Arch Coal, owner of the Mingo Logan Coal Company, sued EPA and challenged their authority to veto the permit after the fact. The District Court agreed with Arch Coal that EPA exceeded their authority under the Clean Water Act when they attempted to invalidate an existing permit. The court concluded that Clean Water Act does not give EPA the power to render a permit invalid once it is issued by the Corps.
What does this all mean? First, that the EPA has finally reached a point where even the U.S. District Court for the District of Columbia had to say no and slap their hands. Second, it means that EPA actually has to follow the law and can’t do whatever they darn please. Third, it means that businesses can rely on federal permits. Although it may cost them hundreds of thousands of dollars and years of effort to obtain a permit, once they make the investment and get the permit, the EPA can’t simply change their mind and veto it.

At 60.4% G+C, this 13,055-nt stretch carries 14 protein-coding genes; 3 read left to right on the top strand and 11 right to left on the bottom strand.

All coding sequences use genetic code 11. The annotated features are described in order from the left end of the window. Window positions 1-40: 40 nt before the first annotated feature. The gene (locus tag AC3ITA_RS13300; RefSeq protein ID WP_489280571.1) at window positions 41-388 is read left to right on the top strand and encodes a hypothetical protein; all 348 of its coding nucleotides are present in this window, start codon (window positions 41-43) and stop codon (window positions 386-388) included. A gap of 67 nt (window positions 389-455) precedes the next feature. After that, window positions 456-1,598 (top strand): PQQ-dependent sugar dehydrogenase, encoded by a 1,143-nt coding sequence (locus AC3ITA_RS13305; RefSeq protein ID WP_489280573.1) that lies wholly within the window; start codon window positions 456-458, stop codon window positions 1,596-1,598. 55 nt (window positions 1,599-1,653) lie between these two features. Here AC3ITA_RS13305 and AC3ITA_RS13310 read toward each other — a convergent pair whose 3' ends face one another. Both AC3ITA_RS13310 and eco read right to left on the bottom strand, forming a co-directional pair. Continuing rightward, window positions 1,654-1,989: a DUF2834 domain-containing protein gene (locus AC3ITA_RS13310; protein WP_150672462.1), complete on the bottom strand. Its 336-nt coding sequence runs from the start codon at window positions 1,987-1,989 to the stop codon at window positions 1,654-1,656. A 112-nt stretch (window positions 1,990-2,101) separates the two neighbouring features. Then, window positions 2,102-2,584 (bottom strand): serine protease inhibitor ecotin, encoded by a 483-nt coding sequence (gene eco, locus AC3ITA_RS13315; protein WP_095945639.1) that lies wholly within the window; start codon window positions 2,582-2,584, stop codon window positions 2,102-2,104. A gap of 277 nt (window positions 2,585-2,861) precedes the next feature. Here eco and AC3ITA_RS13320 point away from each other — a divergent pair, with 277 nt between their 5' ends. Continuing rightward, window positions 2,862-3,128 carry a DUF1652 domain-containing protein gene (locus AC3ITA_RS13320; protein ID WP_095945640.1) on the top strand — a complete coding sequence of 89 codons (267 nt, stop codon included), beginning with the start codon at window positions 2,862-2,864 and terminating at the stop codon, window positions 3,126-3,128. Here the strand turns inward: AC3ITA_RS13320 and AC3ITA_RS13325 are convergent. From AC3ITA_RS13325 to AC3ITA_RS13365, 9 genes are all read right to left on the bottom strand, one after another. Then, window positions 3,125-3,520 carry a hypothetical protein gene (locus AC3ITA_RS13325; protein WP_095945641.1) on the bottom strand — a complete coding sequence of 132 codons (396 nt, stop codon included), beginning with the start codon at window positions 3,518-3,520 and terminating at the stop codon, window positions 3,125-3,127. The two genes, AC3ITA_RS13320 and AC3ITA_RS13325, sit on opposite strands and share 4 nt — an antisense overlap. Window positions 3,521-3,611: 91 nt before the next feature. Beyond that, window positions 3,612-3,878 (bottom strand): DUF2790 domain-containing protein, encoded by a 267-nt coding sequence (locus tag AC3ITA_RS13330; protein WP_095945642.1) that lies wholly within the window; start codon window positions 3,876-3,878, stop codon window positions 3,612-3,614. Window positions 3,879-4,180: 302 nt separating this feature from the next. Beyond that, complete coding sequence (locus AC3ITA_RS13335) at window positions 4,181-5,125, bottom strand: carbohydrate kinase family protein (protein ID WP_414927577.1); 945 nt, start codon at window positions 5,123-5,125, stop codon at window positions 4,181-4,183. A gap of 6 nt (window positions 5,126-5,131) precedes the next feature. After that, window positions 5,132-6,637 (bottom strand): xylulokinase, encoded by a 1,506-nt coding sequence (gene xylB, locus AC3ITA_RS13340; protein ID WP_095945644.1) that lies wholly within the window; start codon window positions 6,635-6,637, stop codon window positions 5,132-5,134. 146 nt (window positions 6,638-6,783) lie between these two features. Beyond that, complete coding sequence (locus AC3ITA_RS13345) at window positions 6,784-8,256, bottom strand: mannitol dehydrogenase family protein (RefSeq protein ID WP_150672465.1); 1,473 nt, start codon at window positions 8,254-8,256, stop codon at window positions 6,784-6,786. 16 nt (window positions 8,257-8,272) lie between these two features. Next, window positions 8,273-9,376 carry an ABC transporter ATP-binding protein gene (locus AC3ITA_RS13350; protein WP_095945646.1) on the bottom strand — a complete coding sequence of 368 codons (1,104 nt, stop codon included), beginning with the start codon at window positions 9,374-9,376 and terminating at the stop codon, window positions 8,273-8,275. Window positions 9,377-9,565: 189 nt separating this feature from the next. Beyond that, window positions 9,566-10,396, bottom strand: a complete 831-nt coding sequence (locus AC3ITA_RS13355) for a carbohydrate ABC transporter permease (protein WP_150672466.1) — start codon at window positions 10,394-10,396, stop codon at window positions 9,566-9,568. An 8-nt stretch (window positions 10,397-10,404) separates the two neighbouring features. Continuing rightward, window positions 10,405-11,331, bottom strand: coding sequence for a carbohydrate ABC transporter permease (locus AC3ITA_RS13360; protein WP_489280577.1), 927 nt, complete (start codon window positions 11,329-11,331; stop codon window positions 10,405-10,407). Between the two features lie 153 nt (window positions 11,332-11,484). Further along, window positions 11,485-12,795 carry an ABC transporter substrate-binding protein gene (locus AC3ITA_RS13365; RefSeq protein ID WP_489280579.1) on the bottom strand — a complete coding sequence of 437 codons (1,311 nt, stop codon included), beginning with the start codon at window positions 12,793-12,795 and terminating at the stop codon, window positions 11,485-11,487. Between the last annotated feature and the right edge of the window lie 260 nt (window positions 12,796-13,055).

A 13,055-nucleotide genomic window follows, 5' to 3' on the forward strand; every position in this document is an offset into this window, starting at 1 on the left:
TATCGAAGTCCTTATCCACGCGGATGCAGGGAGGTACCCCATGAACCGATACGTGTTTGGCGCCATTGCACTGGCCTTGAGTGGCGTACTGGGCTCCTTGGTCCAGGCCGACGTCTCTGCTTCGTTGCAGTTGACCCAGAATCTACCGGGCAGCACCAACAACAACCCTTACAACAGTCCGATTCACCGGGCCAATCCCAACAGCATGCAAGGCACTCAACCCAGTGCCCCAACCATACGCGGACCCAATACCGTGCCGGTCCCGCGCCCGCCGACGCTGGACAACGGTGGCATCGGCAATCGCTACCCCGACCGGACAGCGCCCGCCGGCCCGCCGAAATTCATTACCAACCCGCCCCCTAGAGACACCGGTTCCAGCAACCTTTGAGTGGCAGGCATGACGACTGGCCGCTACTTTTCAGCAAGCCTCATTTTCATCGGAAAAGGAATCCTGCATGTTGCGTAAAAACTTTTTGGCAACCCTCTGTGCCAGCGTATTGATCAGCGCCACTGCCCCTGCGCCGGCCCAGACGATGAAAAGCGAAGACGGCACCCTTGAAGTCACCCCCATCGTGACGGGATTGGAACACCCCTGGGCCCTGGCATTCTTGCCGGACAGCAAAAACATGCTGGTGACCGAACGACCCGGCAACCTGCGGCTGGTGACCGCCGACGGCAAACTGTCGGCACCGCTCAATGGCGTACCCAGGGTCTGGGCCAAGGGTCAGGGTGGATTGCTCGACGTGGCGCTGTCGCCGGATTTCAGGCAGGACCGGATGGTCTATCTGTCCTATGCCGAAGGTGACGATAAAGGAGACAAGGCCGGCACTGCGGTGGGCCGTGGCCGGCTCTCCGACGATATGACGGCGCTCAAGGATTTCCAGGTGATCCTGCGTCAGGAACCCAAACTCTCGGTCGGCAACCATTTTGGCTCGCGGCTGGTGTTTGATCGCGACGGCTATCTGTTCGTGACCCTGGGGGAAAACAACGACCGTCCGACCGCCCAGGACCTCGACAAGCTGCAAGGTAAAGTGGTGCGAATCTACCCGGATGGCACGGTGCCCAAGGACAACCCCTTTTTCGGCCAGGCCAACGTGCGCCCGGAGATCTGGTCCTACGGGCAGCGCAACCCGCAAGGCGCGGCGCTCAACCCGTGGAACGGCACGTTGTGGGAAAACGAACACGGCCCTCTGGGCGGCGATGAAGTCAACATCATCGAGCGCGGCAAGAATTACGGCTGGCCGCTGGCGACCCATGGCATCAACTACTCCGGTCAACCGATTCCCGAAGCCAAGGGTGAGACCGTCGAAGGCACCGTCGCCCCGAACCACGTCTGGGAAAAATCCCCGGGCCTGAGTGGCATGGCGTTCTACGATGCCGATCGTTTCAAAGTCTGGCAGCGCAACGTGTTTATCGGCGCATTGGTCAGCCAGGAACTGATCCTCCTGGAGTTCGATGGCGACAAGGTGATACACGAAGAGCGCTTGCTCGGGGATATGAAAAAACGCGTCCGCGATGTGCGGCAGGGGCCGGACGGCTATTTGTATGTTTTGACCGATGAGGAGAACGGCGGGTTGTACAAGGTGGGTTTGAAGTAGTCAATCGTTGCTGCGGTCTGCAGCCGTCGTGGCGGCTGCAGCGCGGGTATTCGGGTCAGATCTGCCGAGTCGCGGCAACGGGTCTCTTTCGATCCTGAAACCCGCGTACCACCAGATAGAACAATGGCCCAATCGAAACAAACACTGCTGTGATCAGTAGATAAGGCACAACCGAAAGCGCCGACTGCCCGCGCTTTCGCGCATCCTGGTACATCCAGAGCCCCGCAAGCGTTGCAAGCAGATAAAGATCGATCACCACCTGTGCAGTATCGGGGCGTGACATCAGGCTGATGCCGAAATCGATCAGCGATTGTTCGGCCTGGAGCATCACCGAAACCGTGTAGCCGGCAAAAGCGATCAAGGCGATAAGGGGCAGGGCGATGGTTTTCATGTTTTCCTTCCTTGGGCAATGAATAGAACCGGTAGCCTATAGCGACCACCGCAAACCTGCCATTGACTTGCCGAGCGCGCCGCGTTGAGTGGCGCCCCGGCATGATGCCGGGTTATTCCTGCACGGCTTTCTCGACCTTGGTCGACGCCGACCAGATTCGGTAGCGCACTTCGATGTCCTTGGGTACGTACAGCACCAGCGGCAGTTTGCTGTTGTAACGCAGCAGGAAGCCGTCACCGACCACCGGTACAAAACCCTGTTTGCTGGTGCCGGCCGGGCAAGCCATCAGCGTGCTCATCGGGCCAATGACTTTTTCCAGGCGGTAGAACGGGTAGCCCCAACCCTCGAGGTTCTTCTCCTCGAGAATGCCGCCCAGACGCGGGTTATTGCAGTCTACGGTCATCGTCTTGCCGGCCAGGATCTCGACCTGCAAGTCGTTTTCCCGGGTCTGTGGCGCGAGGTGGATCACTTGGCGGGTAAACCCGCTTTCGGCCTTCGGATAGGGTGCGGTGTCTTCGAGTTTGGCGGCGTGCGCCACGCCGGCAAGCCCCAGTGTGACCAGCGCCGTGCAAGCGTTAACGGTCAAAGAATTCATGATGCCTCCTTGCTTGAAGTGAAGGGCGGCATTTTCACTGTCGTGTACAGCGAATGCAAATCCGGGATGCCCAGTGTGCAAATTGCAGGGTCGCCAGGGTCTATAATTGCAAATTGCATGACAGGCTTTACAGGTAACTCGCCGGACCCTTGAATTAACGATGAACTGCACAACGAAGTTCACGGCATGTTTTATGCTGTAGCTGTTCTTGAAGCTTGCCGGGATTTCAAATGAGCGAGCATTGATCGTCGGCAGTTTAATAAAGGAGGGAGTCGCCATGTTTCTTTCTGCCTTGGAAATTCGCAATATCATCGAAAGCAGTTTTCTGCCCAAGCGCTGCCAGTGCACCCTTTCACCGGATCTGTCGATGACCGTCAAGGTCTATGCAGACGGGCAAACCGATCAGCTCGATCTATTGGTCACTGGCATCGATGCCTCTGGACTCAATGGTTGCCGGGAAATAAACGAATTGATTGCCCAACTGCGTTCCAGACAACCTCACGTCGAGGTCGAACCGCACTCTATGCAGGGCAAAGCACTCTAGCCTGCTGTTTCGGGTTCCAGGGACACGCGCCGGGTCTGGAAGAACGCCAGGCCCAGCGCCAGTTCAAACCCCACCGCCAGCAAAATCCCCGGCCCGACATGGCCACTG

The court described the EPA’s actions, “It posit[ed] a scenario involving the automatic self-destruction of a written permit issued by an entirely separate federal agency after years of study and consideration. Poof!” Judge Amy Berman Jackson went on to say that “EPA resorts to magical thinking” when coming up with a reason to try to nullify the permit.
Even if the agency were accorded some deference under administrative law procedures, the agency’s interpretation was unreasonable and could not stand. The judge also cited the NAM’s amicus brief to show that eliminating finality from the permitting process would have a significant economic impact on industry, in turn making EPA’s assertion of power less reasonable. This was a significant victory for manufacturers and the rule of law.
If this were not enough, the Supreme Court ruled 9-0 against the EPA in the Sackett case, which involved two landowners in Idaho who attempted to build a home on their property. After they got local building permits and started work, the EPA ordered them to stop and turn the land to its previous condition, or face huge daily fines. They sued to challenge the EPA’s order.